International computer experts meet to tackle global problems

Date: 21/04/2009

An innovative conference at the University of Western Sydney will attract international experts to discuss how information technologies can help resolve complex challenges such as a carbon free economy, the energy crisis and even social cohesion.

The 3rd international United Information Systems Conference (Uniscon) pools diverse scientific events into one program around the central research theme of capturing, processing and smart utilisation of information.

This is the first time the event, which is expected to attract over 100 delegates from almost 20 countries, will be held in Australia. It will run from 21 to 24 April at the UWS Campbelltown campus.

Professor Simeon Simoff, Head of the UWS School of Computing and Mathematics says the gathering is much more than a discussion of the latest technology.

"The diverse mix of researchers attending the conference creates a dynamic and fertile environment for innovation and new ideas to grow," says Professor Simoff.

A key public event at Uniscon 2009 will be an open forum on Friday 24 April in which a panel of experts will explore how information and communications technology (ICT) can help the world solve problems.

"Information and communications technology is essential when tackling complex - interconnected - problems like climate change and keeping societies cohesive," says Professor Simoff.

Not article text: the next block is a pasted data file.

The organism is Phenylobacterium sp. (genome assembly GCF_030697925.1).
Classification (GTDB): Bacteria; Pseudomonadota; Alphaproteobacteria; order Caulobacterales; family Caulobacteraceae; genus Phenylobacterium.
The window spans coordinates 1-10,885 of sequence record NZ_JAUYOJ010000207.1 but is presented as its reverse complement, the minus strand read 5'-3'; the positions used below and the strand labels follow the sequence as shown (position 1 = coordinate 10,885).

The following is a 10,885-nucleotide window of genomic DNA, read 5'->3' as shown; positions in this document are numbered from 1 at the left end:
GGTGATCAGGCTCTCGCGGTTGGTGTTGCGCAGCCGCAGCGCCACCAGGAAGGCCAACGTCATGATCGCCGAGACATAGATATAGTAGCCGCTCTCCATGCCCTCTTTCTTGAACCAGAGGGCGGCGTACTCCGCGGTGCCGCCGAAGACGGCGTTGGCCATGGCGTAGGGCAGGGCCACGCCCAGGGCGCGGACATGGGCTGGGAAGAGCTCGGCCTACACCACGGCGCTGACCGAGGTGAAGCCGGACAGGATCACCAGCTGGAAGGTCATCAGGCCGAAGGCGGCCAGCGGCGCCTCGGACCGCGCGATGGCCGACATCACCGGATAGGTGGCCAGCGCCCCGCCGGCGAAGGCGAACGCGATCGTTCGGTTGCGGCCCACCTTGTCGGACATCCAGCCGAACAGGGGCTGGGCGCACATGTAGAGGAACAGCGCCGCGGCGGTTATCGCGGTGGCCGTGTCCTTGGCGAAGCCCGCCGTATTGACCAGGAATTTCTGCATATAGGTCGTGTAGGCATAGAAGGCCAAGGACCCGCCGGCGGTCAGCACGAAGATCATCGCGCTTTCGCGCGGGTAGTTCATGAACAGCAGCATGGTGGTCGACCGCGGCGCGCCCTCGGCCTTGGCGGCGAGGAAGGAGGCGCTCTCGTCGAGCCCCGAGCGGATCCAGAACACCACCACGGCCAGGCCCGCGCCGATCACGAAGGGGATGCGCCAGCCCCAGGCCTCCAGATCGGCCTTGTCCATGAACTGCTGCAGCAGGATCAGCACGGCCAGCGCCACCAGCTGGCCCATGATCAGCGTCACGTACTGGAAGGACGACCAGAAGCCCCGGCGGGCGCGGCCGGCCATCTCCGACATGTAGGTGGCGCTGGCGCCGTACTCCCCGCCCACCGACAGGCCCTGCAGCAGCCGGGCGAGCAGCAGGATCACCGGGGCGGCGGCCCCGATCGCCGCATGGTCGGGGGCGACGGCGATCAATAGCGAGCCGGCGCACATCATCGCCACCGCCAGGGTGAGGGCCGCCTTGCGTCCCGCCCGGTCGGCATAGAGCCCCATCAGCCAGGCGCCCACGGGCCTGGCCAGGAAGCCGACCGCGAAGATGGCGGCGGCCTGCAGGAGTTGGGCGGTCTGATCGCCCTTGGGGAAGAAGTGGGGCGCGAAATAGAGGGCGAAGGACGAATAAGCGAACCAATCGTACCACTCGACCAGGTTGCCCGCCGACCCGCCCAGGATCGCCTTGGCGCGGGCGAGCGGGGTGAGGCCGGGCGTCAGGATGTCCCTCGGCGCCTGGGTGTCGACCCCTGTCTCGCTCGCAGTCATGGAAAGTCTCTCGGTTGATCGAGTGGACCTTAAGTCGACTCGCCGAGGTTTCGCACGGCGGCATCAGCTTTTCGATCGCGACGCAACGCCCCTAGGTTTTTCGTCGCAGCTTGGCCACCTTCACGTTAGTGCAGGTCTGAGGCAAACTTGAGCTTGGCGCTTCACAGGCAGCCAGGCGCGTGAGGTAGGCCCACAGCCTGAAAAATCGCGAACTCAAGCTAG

"These challenges demand constant and rapid analysis of vast amounts of data. ICT can provide the infrastructure - tools and systems - for people to make sense of the priceless information encoded in such data."

"Knowledge and innovation - driven by ICT - fuel efficient and sustainable development," he says.

Professor of Information Technology at UWS, and a General Chair of Uniscon, Professor Athula Ginige, says the conference has a particular focus on finding ways to bring the advantages of ICT to a wide cross section of businesses and individuals.

"Many of the biggest breakthroughs in computing still only benefit large corporations because of the high costs or complexities of installation or operation," says Professor Ginige.

"The challenge is to deliver the sophisticated systems being adopted by big business to small and medium enterprises and individuals."

Professor Ginige says the web is one way to broaden access to information management tools.

"Increasingly information systems are built on web architecture - it's become an almost universal platform which can offer tremendous versatility in the way information is gathered, processed and accessed."

The UWS School of Computing and Mathematics is emerging as a world class research centre for ICT, web engineering and design. This has been recognised not only through UWS hosting Uniscon 2009 but is reflected in the 10 UWS papers competitively selected for presentation at the conference.

For more information on Uniscon 2009 and for a full program of abstracts visit:



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